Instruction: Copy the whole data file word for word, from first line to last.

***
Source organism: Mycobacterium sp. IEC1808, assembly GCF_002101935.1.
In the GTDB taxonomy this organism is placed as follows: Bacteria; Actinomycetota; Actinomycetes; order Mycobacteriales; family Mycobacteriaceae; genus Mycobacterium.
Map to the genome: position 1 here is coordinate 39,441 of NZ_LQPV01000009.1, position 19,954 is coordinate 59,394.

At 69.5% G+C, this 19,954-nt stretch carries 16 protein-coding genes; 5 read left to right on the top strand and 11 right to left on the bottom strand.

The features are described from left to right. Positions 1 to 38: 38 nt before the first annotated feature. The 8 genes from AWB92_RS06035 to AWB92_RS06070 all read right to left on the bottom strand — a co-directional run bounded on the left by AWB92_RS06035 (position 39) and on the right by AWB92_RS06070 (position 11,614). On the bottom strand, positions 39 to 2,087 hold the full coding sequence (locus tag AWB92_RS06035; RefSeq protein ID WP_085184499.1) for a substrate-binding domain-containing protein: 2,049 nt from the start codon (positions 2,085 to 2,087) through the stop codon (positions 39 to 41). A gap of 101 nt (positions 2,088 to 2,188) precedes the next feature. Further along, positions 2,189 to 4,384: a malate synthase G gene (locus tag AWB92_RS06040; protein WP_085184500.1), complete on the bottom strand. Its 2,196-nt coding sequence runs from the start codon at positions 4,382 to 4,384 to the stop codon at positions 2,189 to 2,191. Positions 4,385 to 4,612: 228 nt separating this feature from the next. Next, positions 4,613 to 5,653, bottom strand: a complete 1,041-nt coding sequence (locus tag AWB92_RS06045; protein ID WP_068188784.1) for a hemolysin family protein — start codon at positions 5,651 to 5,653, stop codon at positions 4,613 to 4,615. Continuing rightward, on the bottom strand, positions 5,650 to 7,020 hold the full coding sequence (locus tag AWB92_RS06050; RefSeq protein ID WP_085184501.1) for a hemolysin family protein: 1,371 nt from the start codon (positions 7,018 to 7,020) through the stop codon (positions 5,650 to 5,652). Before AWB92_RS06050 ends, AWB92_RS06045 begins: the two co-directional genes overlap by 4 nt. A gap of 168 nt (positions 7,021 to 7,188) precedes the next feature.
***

Source organism: Mycobacterium sp. IEC1808, assembly GCF_002101935.1.
In the GTDB taxonomy this organism is placed as follows: Bacteria; Actinomycetota; Actinomycetes; order Mycobacteriales; family Mycobacteriaceae; genus Mycobacterium.
Map to the genome: position 1 here is coordinate 39,441 of NZ_LQPV01000009.1, position 19,954 is coordinate 59,394.

At 69.5% G+C, this 19,954-nt stretch carries 16 protein-coding genes; 5 read left to right on the top strand and 11 right to left on the bottom strand.

The features are described from left to right. Positions 1 to 38: 38 nt before the first annotated feature. The 8 genes from AWB92_RS06035 to AWB92_RS06070 all read right to left on the bottom strand — a co-directional run bounded on the left by AWB92_RS06035 (position 39) and on the right by AWB92_RS06070 (position 11,614). On the bottom strand, positions 39 to 2,087 hold the full coding sequence (locus tag AWB92_RS06035; RefSeq protein ID WP_085184499.1) for a substrate-binding domain-containing protein: 2,049 nt from the start codon (positions 2,085 to 2,087) through the stop codon (positions 39 to 41). A gap of 101 nt (positions 2,088 to 2,188) precedes the next feature. Further along, positions 2,189 to 4,384: a malate synthase G gene (locus tag AWB92_RS06040; protein WP_085184500.1), complete on the bottom strand. Its 2,196-nt coding sequence runs from the start codon at positions 4,382 to 4,384 to the stop codon at positions 2,189 to 2,191. Positions 4,385 to 4,612: 228 nt separating this feature from the next. Next, positions 4,613 to 5,653, bottom strand: a complete 1,041-nt coding sequence (locus tag AWB92_RS06045; protein ID WP_068188784.1) for a hemolysin family protein — start codon at positions 5,651 to 5,653, stop codon at positions 4,613 to 4,615. Continuing rightward, on the bottom strand, positions 5,650 to 7,020 hold the full coding sequence (locus tag AWB92_RS06050; RefSeq protein ID WP_085184501.1) for a hemolysin family protein: 1,371 nt from the start codon (positions 7,018 to 7,020) through the stop codon (positions 5,650 to 5,652). Before AWB92_RS06050 ends, AWB92_RS06045 begins: the two co-directional genes overlap by 4 nt. A gap of 168 nt (positions 7,021 to 7,188) precedes the next feature.